The Swedish Fire Log, also known as a Canadian Candle and the Swedish Torch, is a simple and efficient way to make a beautiful fire using just a single log.
Soldiers during the Thirty Years War (1618-1648) relied heavily on using the Swedish Fire Log for heating and cooking. This small and compact fire burns long and provides excellent warmth and a stable platform for cooking. Since the main fuel source is off the ground, this decorative and useful fire is great to use in wet or snowy conditions.
Due to the simple design of the Swedish Fire Log, once you light it, you can basically forget it. The special cuts that you make in the log provide natural airflow that will keep your fire ventilated all on its own. The log will burn slowly from the inside out. After half an hour of burning (or less), the top is ideally shaped and suited for a kettle or skillet. Cook your favorite stew or dish on the Swedish Fire Log. After about 3 hours of burning, the log is hot enough that you can slow cook meat for a delicious meal.
Creating a Swedish Fire Log is simple. All you need is a good length of seasoned wood, a hand saw or chainsaw, and some sort of lighter fluid (kerosene), to get it going. Let’s get started!
If you intend to use the Swedish Fire Log for decorative or lighting purposes, then a soft wood works just fine as it will burn quickly and kick out plenty of light. Choose pine, fir, or birch.
If you are going to use your Swedish Fire Log for cooking, choose from hardwoods such as beech, oak, apple, hornbeam, and cherry for the best results. Ash is a good bet as it has a lower moisture content (takes less time to season) and burns better than the other hardwoods.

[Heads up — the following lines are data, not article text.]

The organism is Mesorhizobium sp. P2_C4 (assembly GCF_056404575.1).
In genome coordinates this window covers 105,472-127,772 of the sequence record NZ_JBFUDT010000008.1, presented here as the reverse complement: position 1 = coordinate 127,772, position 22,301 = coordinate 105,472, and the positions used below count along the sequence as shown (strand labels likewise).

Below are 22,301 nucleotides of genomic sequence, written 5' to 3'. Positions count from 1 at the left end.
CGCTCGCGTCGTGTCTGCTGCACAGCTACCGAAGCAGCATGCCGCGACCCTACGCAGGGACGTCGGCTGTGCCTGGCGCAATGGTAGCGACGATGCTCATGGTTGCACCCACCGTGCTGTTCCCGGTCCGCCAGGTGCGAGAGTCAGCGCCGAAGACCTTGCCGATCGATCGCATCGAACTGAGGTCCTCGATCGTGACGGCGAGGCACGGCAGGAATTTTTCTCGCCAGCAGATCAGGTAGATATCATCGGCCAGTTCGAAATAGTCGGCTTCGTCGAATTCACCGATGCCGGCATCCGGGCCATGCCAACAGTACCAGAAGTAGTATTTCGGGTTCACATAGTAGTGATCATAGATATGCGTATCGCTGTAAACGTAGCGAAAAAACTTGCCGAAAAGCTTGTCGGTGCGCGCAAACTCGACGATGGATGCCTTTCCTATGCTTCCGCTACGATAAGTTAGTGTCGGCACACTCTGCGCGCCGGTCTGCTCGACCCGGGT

No matter how you are going to use it, make sure it is seasoned for the best results.
The size you choose will be determined by how you plan to use it (or them). If you want to line a pathway with multiple fire logs or use them as tabletop centerpieces, then opt for small ones. Or if you need a large one to cook off of or for warmth, then look for wood with a large diameter. As long as you can get your saw through it, then you can choose whatever size you want.
1. Once you have chosen your log(s), make sure that both ends have level surfaces. Use the thickest end as the base.
2. Mark your log(s) with a marker/pencil on the top as if you’re cutting it into 6 equal pieces of a pie.
3. Using a chainsaw (or hand saw), cut along one of the lines you drew. Cut down to about 5″ above the ground. Then tip the nose of the chainsaw down and inwards to make the cut lower on the outside. This trick will help draw more air up the log once it is lit for a better burn.
4. Repeat Step 3 for the other two lines you’ve drawn, making sure to stop at the 5″ mark, and then angling the chainsaw down and in.
Get your Swedish Fire Log going fast by pouring some kerosene (or other lighter fluid) in the openings that you’ve cut. Or you can fill the gaps with tinder.
At first you’ll see a small flame rising out of the top of the fire log. This flame will quickly die down and become just smoke. But before long you’ll see new flames shooting out from it as the log burns from the inside out.